By Marty Denzer
Catholic Key Reporter
KANSAS CITY —Tanner Finnegan, a freshman at Avila University, is like all Avila freshmen, required to attend certain events and work on certain projects. The Stop Hunger Now project Sept. 29 was one of those events and projects, so Tanner joined some of his friends in line to enter the Avila Pavilion. When handed a hair net as he walked through the door, he was suddenly full of questions: “Why a hair net? What am I doing?” He soon learned.
Approximately 250 hair-netted freshmen grouped themselves around long tables outfitted with plastic bags, rice, dehydrated vegetables, soy, flavorings, vitamins and minerals. A funnel held pride of place in the center of each table. There were instructions for filling each bag to serve a family of six.
Other tables held heat sealing machines while scales and boxes decorated still others.
Baylee DeLaurier, program manager for Stop Hunger Now in Overland Park, Kan., introduced herself and the project. Stop Hunger Now was founded by clergyman Ray Buchanan in 1998. Since then, the agency has coordinated the distribution of food and other lifesaving aid to children and families in 65 countries all over the world.
According to recent statistics published by the United Nations Food and Agriculture Organization, 805 million people in the world don’t have enough to eat, which translates into one in every nine people nightly going to bed hungry. About 791 million of them live in developing countries in Asia and Sub-Sahara Africa. The number of hungry people around the world has declined in the past decade, but hunger still kills more people annually than AIDS, malaria, and tuberculosis combined. According to The Lancet medical journal, poor nutrition causes the deaths of 3.1 million children under five each year. UNICEF weighs in with stats on underweight and stunted children, a direct result of malnutrition.
Stop Hunger Now works to change those statistics. As part of two weeks of activities for the university’s Harry S. Truman Distinguished Lecture Series, Avila freshmen, joined by staff members of the Bank of Blue Valley, were to package rice meals for hungry people in the world. Stop Hunger Now created its meal packaging program, in 2005, perfecting the assembly process that combines rice, soy, dehydrated vegetables and a flavoring mix including 21 essential vitamins and minerals into small meal packets. The food stores easily, has a shelf-life of two years and transports quickly. The agency works with international partners that ship and distribute the meals to those in need.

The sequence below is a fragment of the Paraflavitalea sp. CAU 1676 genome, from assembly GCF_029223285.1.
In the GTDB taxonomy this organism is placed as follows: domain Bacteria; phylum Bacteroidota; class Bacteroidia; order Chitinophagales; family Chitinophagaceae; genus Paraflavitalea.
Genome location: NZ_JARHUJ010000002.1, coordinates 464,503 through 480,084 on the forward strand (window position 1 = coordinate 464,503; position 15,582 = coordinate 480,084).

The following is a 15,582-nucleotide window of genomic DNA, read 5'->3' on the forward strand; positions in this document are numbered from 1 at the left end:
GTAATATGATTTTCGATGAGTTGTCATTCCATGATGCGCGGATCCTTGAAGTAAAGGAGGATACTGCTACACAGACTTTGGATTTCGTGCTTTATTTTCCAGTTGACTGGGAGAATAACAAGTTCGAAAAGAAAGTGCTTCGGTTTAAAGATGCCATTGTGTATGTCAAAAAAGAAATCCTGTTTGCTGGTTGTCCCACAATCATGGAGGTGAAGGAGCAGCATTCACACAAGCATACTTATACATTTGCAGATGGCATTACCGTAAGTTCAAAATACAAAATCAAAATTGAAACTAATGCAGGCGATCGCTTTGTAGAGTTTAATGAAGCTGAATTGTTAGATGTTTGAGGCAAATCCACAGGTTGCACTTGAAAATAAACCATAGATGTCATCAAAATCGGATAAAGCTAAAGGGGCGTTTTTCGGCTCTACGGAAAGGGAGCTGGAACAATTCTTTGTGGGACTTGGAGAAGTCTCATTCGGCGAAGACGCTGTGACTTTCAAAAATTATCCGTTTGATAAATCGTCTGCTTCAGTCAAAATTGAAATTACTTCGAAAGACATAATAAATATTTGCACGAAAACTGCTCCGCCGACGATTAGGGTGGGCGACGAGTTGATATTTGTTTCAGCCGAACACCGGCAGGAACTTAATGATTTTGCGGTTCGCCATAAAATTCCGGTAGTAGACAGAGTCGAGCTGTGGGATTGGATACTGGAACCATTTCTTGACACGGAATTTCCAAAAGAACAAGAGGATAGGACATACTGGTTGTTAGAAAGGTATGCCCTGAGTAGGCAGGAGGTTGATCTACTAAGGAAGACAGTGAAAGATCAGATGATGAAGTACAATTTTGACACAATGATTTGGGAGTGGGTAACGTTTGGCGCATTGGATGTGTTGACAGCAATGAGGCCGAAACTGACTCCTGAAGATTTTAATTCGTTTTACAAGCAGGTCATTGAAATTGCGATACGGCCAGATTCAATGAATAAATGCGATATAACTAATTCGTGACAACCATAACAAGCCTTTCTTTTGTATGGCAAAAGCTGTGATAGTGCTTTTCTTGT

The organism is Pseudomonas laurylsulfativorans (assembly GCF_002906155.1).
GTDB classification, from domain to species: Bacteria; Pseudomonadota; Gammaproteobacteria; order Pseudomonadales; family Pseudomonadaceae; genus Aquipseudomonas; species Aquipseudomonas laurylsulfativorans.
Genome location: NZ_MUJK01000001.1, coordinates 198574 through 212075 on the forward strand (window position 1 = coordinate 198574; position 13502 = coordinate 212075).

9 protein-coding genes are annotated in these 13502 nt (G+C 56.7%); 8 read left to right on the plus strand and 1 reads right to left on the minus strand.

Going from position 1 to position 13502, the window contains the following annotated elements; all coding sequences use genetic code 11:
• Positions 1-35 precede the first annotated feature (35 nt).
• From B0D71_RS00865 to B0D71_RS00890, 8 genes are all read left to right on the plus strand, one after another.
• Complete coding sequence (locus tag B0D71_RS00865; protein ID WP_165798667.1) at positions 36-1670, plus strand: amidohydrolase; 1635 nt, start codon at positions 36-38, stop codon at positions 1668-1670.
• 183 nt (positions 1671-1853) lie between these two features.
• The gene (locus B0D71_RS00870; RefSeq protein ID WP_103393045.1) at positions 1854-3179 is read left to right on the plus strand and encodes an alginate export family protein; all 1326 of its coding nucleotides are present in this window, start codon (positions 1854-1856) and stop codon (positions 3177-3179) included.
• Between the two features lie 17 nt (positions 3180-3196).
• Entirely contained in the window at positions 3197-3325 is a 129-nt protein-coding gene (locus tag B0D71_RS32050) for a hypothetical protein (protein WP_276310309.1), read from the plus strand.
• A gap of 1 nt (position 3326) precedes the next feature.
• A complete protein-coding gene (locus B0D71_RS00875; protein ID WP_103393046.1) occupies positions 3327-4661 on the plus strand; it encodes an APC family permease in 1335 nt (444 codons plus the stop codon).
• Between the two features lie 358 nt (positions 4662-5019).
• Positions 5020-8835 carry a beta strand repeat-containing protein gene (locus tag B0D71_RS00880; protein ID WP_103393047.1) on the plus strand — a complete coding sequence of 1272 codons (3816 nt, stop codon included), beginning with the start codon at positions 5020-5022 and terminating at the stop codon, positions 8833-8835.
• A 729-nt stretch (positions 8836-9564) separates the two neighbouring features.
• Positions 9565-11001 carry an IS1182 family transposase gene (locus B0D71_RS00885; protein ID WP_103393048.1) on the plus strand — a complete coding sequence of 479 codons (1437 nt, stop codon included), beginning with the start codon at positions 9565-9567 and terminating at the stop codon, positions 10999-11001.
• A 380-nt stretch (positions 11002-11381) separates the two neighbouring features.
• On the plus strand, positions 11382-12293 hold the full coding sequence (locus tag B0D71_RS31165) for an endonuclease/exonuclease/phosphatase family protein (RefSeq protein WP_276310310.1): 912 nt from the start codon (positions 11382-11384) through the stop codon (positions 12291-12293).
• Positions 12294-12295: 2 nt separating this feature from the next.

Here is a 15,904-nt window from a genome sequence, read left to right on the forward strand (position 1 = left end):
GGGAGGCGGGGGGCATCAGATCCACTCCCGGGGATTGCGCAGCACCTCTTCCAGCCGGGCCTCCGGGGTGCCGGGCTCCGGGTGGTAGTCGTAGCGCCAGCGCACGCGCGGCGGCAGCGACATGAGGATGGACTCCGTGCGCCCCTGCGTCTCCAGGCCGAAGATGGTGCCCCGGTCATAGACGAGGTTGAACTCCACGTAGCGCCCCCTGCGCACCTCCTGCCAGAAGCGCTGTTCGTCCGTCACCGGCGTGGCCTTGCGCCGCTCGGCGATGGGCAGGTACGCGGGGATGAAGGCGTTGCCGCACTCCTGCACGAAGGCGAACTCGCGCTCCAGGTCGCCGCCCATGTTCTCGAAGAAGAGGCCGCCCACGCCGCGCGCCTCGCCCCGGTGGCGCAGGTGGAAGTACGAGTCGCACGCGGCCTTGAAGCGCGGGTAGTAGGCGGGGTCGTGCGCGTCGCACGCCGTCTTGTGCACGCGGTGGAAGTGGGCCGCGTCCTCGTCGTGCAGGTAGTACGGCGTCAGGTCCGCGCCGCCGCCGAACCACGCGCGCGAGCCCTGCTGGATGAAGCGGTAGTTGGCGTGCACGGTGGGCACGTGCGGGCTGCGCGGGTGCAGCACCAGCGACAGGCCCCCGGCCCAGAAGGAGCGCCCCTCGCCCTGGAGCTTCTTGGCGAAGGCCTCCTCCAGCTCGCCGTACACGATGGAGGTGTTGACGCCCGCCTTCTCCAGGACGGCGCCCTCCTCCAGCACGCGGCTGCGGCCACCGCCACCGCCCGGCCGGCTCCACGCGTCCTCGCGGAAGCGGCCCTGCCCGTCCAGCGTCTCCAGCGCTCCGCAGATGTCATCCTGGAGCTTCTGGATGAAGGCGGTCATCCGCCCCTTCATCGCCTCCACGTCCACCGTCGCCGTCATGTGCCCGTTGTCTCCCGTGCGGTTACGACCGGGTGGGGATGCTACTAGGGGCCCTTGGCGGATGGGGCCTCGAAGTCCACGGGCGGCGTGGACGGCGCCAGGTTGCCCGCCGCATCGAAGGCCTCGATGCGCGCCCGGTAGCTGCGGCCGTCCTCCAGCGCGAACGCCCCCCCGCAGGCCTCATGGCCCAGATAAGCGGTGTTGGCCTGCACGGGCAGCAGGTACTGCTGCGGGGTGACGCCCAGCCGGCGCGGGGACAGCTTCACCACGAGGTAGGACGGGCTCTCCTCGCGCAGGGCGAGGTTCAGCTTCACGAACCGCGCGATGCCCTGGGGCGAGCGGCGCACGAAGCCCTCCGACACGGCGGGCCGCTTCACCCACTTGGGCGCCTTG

The use of volunteers for meal packaging has been found to be very cost-effective and at the same time increases awareness of global hunger and food insecurity issues.
Meal packaging participants are asked to donate 29 cents per meal they package. These funds are used to acquire the ingredients as well as pay staffing and support costs to make the event possible. Supplies are purchased on the general commodities markets, and the agency gets reduced rates on most ingredients. The Bank of Blue Valley had been asked by Avila last year to partner with them in the fight against hunger. Bank president Bob Regnier sat on a discussion panel as part of last year’s Harry S. Truman Distinguished Lecture Series, The International Bank of Bob, a book about micro-financing in developing countries. When asked again this year, the bank agreed with alacrity, sponsoring the meal packaging event.